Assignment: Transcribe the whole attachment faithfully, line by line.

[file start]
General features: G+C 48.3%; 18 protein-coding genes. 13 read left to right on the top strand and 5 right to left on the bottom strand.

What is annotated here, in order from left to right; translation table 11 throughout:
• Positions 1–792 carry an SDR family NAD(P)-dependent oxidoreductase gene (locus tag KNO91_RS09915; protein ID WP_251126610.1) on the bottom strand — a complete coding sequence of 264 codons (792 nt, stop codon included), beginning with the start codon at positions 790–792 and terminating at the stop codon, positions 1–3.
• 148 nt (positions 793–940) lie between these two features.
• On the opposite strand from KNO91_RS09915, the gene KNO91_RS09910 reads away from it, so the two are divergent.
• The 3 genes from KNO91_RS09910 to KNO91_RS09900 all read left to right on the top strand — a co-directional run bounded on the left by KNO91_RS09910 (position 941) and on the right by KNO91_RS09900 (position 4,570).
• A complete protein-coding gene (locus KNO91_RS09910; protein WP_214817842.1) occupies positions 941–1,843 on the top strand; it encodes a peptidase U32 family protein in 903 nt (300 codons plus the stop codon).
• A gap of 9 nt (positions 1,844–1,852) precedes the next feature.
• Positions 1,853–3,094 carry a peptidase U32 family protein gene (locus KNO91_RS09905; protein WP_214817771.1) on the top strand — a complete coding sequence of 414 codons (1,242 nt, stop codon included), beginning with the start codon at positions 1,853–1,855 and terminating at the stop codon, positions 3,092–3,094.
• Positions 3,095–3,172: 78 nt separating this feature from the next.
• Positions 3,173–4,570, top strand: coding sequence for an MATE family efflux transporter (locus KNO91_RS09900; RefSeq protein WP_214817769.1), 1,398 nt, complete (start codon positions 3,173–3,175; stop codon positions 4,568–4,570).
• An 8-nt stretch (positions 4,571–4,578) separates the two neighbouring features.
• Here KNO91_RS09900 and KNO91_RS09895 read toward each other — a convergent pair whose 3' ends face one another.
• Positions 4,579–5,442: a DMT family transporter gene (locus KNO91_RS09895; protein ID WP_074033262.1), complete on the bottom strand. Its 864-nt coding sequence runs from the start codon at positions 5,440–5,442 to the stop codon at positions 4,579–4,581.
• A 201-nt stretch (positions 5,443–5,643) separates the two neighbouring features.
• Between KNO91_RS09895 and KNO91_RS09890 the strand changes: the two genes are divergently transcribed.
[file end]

General features: G+C 48.3%; 18 protein-coding genes. 13 read left to right on the top strand and 5 right to left on the bottom strand.

What is annotated here, in order from left to right; translation table 11 throughout:
• Positions 1–792 carry an SDR family NAD(P)-dependent oxidoreductase gene (locus tag KNO91_RS09915; protein ID WP_251126610.1) on the bottom strand — a complete coding sequence of 264 codons (792 nt, stop codon included), beginning with the start codon at positions 790–792 and terminating at the stop codon, positions 1–3.
• 148 nt (positions 793–940) lie between these two features.
• On the opposite strand from KNO91_RS09915, the gene KNO91_RS09910 reads away from it, so the two are divergent.
• The 3 genes from KNO91_RS09910 to KNO91_RS09900 all read left to right on the top strand — a co-directional run bounded on the left by KNO91_RS09910 (position 941) and on the right by KNO91_RS09900 (position 4,570).
• A complete protein-coding gene (locus KNO91_RS09910; protein WP_214817842.1) occupies positions 941–1,843 on the top strand; it encodes a peptidase U32 family protein in 903 nt (300 codons plus the stop codon).
• A gap of 9 nt (positions 1,844–1,852) precedes the next feature.
• Positions 1,853–3,094 carry a peptidase U32 family protein gene (locus KNO91_RS09905; protein WP_214817771.1) on the top strand — a complete coding sequence of 414 codons (1,242 nt, stop codon included), beginning with the start codon at positions 1,853–1,855 and terminating at the stop codon, positions 3,092–3,094.
• Positions 3,095–3,172: 78 nt separating this feature from the next.
• Positions 3,173–4,570, top strand: coding sequence for an MATE family efflux transporter (locus KNO91_RS09900; RefSeq protein WP_214817769.1), 1,398 nt, complete (start codon positions 3,173–3,175; stop codon positions 4,568–4,570).
• An 8-nt stretch (positions 4,571–4,578) separates the two neighbouring features.
• Here KNO91_RS09900 and KNO91_RS09895 read toward each other — a convergent pair whose 3' ends face one another.
• Positions 4,579–5,442: a DMT family transporter gene (locus KNO91_RS09895; protein ID WP_074033262.1), complete on the bottom strand. Its 864-nt coding sequence runs from the start codon at positions 5,440–5,442 to the stop codon at positions 4,579–4,581.
• A 201-nt stretch (positions 5,443–5,643) separates the two neighbouring features.
• Between KNO91_RS09895 and KNO91_RS09890 the strand changes: the two genes are divergently transcribed.